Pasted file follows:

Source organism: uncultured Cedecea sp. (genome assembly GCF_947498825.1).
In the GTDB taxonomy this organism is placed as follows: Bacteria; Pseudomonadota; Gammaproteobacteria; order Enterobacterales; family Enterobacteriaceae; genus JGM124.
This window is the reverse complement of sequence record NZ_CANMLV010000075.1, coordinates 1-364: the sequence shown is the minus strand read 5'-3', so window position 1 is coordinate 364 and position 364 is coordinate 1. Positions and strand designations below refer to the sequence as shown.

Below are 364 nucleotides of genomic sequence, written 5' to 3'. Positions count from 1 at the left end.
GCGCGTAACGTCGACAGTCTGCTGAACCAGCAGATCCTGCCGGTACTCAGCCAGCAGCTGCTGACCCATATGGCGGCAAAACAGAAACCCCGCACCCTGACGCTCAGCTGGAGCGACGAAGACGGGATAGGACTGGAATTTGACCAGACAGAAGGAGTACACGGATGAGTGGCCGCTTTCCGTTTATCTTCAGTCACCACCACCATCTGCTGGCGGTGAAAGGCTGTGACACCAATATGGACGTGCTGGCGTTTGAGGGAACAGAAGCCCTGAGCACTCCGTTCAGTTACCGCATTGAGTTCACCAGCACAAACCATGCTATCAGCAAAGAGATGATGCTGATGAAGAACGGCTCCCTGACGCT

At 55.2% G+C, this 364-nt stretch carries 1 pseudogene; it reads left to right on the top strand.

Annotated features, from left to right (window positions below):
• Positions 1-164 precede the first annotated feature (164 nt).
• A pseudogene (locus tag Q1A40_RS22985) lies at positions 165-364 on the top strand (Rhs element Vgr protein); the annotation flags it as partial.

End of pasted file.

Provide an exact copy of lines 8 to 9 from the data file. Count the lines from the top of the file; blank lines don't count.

• Positions 1-164 precede the first annotated feature (164 nt).
• A pseudogene (locus tag Q1A40_RS22985) lies at positions 165-364 on the top strand (Rhs element Vgr protein); the annotation flags it as partial.